Last Tuesday, a 15-year-old girl was struck by a car while playing a video game called Pokémon Go on her phone. The girl’s mother said that “The Pokémon game took her [daughter] across a major highway at 5 o’clock in the evening, which is rush hour.”
People are even playing this game while in their cars, a man in upstate New York was playing Pokémon Go while driving and ended up veering off the road and striking a tree.
In California, two young men even stepped off a 50 to 90 foot cliff while trying to play this game.
You would think the game is well branded if people are willing to die for it.
Since its release on July 6th, ‘Pokémon Go’ has taken off like wildfire. For the past almost-two weeks, millions of these technology users have been utilizing their phones to walk around and collect virtual cartoon characters called Pokémon.
As of July 11th, the game had 21 million daily American users alone and the figures continue to climb. Pokémon Go is still being released internationally, the United Kingdom was able to begin downloading the app last Wednesday. The BBC even reports that registering new accounts is periodically inaccessible due to the high demand for the app.
The popularity of this sweeping phenomenon has surpassed previous bestseller apps, such as Candy Crush, and similar to the older favorites, Pokémon Go will likely have similar usage patterns.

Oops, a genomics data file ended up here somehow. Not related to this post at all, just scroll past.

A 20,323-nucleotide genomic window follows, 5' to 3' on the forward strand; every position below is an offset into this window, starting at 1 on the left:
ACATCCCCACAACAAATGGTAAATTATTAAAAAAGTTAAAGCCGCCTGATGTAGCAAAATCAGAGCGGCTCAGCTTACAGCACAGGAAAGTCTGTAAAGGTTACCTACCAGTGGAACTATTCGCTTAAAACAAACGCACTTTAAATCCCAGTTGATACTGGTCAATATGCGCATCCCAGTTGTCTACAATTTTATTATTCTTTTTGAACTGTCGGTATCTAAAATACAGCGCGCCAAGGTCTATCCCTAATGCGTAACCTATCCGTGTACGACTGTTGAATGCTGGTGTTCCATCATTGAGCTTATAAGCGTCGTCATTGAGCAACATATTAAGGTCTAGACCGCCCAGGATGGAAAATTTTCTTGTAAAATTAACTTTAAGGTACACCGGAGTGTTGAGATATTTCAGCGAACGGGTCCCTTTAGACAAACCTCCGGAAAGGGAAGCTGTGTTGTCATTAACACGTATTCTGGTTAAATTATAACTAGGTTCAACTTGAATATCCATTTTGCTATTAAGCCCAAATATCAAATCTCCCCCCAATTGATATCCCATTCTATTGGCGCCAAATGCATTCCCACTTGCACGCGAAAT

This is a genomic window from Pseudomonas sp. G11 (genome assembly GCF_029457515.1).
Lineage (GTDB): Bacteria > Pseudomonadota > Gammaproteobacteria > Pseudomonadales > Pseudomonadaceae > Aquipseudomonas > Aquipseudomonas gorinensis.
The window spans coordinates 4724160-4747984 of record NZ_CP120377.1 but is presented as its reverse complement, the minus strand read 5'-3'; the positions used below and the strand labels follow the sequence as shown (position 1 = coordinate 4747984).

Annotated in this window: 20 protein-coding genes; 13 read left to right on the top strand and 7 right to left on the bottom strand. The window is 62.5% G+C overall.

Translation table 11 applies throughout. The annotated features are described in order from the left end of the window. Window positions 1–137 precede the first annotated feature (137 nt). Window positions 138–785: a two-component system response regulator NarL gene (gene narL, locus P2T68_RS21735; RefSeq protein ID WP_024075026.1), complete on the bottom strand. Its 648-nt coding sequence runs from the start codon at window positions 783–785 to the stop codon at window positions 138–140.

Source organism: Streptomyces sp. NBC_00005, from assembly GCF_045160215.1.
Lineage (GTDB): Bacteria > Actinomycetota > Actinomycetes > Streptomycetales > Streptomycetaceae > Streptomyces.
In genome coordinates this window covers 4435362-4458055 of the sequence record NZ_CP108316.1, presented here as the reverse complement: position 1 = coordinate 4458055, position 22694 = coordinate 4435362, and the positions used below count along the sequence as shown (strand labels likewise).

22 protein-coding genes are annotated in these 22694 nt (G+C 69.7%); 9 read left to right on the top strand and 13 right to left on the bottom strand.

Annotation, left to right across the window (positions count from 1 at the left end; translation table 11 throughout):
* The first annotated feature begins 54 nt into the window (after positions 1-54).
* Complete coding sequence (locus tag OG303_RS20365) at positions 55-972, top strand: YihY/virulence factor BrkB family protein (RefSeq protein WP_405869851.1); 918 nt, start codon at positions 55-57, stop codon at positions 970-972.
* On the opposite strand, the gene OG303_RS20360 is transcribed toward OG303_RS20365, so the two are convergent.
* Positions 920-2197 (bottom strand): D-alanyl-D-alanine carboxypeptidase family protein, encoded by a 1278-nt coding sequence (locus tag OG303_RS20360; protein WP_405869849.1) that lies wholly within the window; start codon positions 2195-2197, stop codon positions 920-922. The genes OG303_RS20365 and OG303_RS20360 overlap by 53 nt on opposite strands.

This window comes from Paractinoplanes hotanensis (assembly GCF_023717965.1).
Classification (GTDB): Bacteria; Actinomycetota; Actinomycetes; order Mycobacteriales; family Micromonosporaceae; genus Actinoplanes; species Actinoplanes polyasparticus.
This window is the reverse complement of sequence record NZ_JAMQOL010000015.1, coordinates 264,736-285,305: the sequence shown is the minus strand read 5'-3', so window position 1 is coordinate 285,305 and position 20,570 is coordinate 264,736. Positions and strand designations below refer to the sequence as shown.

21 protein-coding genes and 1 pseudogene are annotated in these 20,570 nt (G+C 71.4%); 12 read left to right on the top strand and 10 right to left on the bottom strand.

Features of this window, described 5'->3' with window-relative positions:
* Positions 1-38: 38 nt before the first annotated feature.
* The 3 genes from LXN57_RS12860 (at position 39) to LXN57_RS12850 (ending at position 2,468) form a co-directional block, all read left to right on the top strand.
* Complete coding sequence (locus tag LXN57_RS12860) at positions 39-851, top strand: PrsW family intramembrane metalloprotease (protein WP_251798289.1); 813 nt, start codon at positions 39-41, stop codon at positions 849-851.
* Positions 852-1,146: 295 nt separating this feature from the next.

While Pokémon Go has already trumped the amount of users Twitter has, it is only getting close to reaching the figures that Snapchat and Google Maps currently hold in the United States.
This trendy game may indeed exceed some of these giants, but who will be profiting off these millions of downloads?
Although Nintendo (TYO: 7974) is not even a full-owner of Pokémon Go, the stock has doubled since the game came out and now has a market capitalization of $37.83 billion.
A different private company, Niantic, is the developer of the game and is receiving portions of the profit, as well.
However, Niantic and Nintendo are not the only beneficiaries of Pokémon Go’s instant success. Niantic spun off of Google (NASDAQ: GOOGL) in 2015 and in September of 2015, Google – alongside Nintendo – invested at least $20 million into Niantic.